This means that while it’s technically possible for mages to be oppressed if all the world’s governments were united to fight them, governments would never do that. A supernatural power simply doesn’t align with the reasons anyone is actually oppressed, any more than athletes are oppressed for being really good at sports. Of course, it’s always possible for mages to face oppression for some other aspect of their identity, but it won’t be specifically for having magic. White Americans didn’t hate Muhammad Ali because of some bizarre aversion to championship boxers; we hated him because he was black.

If mages are new to a setting, there might be some fear of their abilities, but it would quickly be overcome by how useful they are, in the same way some people fear new technology and yet the gadgets just keep on flowing. If mages have existed in the setting for a long time, they would likely have an entrenched position of privilege similar to old money families that pass their wealth from one generation to another. This might create some individual resentment, but that resentment doesn’t translate into systemic oppression, the same way wealthy people aren’t oppressed in the real world.

The Myth of Wealthy Jews

This is a pet peeve of mine. In any discussion about power and oppression in speculative fiction, someone will always bring up the supposed example of Jews being oppressed because they were wealthier than Christians.

This model of antisemitism is a myth.

It’s true that for some points in Western European history, the average Jew could be better off than the average Christian, but this happened because the vast majority of Christian wealth flowed to an ultra-rich minority of landed nobles, while wealth in Jewish communities tended to be more evenly distributed. Even in these periods, wealthy Christians called the shots, and they were happy to whip up antisemitism to take even more Jewish wealth for themselves.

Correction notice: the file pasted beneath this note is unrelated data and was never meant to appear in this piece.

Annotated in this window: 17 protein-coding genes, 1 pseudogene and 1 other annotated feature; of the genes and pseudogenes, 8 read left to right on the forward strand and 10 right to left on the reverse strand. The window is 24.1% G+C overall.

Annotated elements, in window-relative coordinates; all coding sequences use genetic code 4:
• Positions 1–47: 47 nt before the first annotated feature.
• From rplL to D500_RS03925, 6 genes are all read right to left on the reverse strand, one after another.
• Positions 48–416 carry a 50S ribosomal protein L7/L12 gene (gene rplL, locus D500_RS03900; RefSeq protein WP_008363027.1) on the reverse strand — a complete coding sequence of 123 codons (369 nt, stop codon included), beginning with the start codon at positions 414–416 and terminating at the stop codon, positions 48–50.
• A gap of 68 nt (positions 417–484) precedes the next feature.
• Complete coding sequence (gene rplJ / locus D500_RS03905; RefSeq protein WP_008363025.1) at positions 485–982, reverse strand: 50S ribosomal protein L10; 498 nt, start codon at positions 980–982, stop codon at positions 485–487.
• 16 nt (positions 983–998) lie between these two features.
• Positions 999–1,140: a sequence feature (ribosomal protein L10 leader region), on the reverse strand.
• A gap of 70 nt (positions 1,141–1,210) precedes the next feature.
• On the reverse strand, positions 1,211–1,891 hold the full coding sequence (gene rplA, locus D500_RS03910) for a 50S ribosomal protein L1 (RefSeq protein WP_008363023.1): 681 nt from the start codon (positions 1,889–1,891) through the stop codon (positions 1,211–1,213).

In other periods of European history, Jews were even poorer than Christians and were given the jobs no one else wanted, like trying to collect debts that Christians owed to other Christians. Either way, Jews are not an example of people with power being oppressed.

When storytellers insist on portraying oppressed mages, either deliberately or out of ignorance, they’re doing more than creating an unrealistic setting; they’re reinforcing harmful ideas people have in real life. We already have a dangerous tendency to side with the more powerful party in a dispute, which is one reason there so often seems to be more sympathy for rich people facing taxes than for people of color facing police bullets. Portraying powerful sorcerers as the victims of oppression only makes this dynamic worse.

Justifying Oppression Means It’s Not Oppression

Some storytellers are wise to all the problems I’ve just laid out. They know that there’s no reason for muggles to systematically oppress mages, even if they were able to. But these storytellers still want to oppress mages, so they try to add additional context, hoping that will fix things. Spoilers: it does not fix things.

One common addition is the idea that mages are inherently dangerous in some way. Maybe baby mages can accidentally burn down an entire town because they haven’t yet learned to control their power, or magical rituals require human sacrifices in order to work properly. The other really common justification is the idea that mages used to rule the muggles, but they were so oppressive that they eventually drove the muggles to revolt and now mages are oppressed out of vengeance.